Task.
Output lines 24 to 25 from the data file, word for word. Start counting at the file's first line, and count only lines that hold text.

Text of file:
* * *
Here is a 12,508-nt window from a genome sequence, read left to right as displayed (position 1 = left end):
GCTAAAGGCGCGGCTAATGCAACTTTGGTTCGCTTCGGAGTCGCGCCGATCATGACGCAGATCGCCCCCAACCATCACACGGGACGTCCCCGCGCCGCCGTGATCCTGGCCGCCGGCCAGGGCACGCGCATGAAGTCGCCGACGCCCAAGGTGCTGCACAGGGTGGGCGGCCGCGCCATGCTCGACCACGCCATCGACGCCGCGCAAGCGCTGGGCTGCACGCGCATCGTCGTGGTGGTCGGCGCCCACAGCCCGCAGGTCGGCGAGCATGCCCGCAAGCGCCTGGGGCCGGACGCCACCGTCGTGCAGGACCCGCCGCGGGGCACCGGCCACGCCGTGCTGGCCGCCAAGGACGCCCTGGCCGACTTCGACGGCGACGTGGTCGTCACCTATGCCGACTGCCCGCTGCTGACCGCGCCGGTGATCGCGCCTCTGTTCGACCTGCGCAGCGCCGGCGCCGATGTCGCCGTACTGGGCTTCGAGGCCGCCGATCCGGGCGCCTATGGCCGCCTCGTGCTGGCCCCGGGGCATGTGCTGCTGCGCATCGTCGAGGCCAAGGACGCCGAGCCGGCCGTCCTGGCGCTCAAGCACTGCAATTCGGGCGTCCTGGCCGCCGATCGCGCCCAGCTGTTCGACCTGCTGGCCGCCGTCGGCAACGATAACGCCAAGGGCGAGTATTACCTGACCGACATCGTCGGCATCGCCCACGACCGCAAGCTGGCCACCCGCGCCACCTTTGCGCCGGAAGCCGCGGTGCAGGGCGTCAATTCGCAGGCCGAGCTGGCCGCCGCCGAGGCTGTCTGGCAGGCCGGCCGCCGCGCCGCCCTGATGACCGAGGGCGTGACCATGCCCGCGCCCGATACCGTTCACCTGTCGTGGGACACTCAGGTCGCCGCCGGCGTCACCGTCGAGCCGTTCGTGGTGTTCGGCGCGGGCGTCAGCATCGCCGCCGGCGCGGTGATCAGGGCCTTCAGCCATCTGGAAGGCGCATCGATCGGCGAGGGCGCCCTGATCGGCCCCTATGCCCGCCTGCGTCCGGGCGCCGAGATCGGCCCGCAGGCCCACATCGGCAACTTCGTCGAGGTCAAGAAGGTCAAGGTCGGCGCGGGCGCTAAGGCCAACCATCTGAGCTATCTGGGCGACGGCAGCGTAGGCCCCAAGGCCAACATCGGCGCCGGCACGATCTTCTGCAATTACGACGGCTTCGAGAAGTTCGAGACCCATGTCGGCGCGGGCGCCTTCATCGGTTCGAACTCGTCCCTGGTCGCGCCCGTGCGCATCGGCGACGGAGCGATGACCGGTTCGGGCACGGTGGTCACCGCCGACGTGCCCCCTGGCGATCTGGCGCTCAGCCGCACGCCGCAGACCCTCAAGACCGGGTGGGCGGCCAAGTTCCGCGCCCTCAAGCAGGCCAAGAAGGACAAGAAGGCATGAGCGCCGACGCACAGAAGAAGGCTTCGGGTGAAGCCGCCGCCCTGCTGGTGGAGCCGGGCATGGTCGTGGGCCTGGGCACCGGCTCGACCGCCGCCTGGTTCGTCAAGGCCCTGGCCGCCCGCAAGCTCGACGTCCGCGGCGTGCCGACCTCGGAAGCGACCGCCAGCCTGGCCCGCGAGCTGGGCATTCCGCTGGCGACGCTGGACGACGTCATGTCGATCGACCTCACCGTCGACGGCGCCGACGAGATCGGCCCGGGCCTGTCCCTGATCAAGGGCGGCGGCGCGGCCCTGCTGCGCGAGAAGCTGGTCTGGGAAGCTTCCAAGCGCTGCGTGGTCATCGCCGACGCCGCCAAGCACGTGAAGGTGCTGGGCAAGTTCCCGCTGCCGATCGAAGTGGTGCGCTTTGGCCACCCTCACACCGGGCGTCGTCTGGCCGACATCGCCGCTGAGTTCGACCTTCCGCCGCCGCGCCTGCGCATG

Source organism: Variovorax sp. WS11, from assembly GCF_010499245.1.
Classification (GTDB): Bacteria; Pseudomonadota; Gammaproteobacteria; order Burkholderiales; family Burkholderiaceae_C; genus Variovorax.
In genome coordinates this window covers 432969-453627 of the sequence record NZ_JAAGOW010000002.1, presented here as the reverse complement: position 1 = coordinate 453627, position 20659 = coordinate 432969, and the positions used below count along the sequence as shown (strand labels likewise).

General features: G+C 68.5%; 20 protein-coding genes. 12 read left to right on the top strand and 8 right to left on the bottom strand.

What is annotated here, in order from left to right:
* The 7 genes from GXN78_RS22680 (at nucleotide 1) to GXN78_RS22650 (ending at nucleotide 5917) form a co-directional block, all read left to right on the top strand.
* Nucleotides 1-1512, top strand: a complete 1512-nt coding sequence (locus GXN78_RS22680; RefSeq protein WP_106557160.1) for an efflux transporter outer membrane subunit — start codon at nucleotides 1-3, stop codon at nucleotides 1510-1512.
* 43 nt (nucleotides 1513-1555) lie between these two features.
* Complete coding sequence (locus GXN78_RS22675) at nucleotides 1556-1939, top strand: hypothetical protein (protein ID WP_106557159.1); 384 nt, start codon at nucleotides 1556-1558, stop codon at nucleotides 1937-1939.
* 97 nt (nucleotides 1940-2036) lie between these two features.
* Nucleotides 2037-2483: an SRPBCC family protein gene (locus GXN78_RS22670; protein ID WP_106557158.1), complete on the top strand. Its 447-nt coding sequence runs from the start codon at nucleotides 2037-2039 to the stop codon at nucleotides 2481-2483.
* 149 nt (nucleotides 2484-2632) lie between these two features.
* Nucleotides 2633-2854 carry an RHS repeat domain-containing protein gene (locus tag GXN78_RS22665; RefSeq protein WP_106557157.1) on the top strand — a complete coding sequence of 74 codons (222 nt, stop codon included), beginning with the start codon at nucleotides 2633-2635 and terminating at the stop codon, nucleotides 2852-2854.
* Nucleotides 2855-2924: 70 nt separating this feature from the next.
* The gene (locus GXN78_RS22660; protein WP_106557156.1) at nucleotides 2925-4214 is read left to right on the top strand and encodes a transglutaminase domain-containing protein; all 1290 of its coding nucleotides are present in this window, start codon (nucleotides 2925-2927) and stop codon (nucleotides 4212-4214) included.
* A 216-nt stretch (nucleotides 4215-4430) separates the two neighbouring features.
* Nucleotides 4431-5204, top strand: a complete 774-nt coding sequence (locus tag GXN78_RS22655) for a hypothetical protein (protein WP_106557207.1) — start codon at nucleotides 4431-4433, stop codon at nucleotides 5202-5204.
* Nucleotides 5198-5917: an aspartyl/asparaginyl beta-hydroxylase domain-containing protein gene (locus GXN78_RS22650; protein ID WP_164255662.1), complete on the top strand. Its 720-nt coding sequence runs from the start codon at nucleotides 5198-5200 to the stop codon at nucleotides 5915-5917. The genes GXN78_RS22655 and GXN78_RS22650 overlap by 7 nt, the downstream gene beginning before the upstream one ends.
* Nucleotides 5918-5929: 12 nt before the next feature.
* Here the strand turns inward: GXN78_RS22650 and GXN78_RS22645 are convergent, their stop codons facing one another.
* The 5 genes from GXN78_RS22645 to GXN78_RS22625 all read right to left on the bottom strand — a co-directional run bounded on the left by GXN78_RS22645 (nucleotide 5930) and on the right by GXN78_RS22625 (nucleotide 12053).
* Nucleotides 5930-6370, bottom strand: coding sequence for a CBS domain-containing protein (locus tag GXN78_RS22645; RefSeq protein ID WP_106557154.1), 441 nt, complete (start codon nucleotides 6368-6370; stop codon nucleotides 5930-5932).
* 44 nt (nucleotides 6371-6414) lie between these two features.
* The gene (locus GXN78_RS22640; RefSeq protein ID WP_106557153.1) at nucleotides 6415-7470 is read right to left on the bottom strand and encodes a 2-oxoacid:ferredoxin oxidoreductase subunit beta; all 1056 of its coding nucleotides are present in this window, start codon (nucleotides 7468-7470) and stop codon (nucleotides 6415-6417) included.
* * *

* Nucleotides 5930-6370, bottom strand: coding sequence for a CBS domain-containing protein (locus tag GXN78_RS22645; RefSeq protein ID WP_106557154.1), 441 nt, complete (start codon nucleotides 6368-6370; stop codon nucleotides 5930-5932).
* 44 nt (nucleotides 6371-6414) lie between these two features.